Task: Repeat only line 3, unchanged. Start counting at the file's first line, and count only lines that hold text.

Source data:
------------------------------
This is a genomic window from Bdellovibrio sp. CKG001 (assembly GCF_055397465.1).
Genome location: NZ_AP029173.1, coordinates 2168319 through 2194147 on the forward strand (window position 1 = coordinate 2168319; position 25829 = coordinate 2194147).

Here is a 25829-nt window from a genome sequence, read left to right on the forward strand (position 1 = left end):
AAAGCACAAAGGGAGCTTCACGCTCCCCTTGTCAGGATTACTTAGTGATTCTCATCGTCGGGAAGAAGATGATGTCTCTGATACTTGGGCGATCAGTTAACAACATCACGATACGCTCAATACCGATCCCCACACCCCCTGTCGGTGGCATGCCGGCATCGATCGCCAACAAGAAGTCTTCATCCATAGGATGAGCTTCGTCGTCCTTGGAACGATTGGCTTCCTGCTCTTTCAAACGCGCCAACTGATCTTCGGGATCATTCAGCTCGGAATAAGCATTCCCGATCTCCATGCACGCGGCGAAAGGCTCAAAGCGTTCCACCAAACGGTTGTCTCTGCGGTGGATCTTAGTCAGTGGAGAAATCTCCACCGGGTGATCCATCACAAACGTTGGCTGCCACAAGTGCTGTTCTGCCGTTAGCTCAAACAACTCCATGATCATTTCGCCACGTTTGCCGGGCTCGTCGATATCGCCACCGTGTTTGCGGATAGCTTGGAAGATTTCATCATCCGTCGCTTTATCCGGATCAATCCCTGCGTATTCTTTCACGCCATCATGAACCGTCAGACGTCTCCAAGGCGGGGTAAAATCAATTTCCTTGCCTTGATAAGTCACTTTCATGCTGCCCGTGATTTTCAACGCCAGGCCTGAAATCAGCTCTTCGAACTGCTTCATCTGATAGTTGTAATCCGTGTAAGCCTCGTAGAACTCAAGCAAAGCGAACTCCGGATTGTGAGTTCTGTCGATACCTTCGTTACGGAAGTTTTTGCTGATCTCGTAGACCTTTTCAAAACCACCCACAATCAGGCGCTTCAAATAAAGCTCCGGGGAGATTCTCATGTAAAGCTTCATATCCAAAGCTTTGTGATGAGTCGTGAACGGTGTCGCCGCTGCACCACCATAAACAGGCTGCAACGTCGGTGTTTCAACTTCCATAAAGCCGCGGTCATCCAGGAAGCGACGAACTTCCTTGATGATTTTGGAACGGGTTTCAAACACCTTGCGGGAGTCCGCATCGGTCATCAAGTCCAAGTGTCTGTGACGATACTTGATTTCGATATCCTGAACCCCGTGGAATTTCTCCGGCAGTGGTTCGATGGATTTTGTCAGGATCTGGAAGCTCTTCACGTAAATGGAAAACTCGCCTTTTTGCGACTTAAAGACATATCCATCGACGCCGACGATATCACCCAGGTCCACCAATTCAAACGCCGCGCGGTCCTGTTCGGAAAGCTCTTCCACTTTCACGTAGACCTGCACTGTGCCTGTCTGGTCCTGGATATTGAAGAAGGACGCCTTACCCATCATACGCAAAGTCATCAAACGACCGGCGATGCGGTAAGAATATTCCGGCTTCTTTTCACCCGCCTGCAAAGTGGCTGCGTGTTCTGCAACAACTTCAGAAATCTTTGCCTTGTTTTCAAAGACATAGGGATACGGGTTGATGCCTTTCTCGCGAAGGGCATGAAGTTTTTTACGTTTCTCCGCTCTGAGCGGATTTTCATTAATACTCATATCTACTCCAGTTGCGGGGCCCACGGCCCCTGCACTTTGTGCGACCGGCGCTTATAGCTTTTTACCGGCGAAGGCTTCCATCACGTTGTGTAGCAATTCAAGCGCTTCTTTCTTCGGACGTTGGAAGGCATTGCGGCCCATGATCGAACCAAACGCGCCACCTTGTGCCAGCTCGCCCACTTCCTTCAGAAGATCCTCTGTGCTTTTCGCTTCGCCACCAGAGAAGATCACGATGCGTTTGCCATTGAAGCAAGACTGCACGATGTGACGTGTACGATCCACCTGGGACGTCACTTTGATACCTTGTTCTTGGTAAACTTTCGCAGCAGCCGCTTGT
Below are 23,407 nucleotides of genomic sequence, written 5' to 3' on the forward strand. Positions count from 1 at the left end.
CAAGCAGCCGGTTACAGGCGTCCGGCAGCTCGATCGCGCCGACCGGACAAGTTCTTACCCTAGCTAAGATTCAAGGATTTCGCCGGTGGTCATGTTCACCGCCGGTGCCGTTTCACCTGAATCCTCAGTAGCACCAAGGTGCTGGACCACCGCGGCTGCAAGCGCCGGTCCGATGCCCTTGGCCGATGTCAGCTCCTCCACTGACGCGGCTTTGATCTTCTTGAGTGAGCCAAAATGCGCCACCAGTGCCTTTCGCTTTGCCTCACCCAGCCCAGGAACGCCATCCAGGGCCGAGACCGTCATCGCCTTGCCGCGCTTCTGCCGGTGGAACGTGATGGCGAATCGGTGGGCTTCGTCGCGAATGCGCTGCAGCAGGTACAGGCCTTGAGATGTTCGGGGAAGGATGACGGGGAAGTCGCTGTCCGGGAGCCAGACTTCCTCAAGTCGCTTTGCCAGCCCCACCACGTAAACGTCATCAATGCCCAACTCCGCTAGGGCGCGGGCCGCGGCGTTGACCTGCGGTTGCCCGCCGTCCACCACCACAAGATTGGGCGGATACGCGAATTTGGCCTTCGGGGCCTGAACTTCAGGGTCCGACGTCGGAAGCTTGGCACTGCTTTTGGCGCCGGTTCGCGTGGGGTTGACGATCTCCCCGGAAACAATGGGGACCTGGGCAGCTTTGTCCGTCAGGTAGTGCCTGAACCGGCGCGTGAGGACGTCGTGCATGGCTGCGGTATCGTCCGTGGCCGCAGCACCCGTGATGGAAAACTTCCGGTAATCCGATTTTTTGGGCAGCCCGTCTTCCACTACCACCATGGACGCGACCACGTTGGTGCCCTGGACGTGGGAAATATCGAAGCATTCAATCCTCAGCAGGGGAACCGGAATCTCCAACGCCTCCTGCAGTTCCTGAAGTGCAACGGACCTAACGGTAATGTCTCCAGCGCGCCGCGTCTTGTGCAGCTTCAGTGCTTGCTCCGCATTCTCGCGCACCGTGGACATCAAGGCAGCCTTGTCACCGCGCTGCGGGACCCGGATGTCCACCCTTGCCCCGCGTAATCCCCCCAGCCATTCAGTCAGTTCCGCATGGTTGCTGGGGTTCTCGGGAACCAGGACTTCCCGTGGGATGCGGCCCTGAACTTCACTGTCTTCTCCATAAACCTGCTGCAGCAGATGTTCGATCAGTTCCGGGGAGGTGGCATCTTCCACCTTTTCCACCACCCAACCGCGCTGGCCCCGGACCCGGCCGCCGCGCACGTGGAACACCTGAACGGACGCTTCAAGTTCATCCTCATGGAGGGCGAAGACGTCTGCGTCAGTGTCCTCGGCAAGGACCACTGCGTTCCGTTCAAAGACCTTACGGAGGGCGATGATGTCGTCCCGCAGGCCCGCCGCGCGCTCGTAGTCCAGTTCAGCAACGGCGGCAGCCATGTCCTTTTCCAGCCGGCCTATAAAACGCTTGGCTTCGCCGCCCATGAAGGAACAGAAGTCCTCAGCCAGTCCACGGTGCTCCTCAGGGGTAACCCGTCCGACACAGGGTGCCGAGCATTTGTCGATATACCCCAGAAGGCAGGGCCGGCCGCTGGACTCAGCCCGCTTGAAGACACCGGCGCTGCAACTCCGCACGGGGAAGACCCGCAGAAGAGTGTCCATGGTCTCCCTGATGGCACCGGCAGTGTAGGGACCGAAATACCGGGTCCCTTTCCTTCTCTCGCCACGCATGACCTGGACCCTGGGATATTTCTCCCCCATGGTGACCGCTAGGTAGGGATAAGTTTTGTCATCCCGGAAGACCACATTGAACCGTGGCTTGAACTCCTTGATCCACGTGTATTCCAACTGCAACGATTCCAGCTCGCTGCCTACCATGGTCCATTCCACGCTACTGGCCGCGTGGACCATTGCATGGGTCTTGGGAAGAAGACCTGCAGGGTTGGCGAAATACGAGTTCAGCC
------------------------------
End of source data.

Here is a 25829-nt window from a genome sequence, read left to right on the forward strand (position 1 = left end):